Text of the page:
The handsome kingfisher has adapted to life near the running water – streams and rivers. The blue color of its plumage is well suited for camouflage – when it quickly flies over the water, it is almost impossible to notice it. Most often the kingfisher settles on steep, covered with bushes and other vegetation, the banks of rivers, lakes and other ponds with shallow running water), especially if the reservoir is protected from wind and waves.
Kingfisher in large quantities eats small fish. They prefer to settle on the banks of pure streams covered with vegetation. In the warm regions for wintering, fly only those kingfishers who live in the extreme north of Europe and Asia. Others spend the winter near streams and rivers that do not freeze. Most of them die of hunger when severe frosts occur. Kingfishers react very quickly to pollution of water bodies, because only in clear water they are able to look out and fish.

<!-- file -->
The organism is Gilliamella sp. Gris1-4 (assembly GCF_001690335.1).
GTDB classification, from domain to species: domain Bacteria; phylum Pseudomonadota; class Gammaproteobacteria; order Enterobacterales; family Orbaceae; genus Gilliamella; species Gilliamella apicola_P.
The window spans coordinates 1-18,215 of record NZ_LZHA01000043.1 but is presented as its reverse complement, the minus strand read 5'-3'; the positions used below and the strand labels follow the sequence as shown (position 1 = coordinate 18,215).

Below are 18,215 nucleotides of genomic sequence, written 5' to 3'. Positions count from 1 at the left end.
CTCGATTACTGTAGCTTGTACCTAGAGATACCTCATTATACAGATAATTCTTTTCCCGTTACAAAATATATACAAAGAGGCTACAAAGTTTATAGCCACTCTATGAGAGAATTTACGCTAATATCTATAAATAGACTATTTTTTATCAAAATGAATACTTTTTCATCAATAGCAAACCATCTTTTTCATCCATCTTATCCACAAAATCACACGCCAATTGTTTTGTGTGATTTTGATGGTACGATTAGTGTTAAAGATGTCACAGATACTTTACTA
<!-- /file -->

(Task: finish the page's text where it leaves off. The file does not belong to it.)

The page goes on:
The basis of the food of kingfisher is small fishes, such as smelt. Usually a bird sits on a bough of a tree growing above water, and looks out prey. Noticing the prey, the kingfisher falls swiftly into the water, pressing the wings back to the body. He sustains the victim with a strong beak and floats to the surface of the water, helping himself with wings. Then he takes off and sits on one of the branches. Before eating the caught prey, the kingfisher stuns her, hitting the branch. The menu also includes insects, crabs and frogs.
Although the kingfisher’s plumage is very bright, yet it perfectly masks it, so this bird is not so easily seen over the blue smoothness of a stream, river or lake. It is easiest to find out a kingfisher according to the characteristic sounds that it publishes during a fast flight. During nesting period, kingfishers are most often found near rapid rivers, on steep banks of which they dig nests for breeding offspring.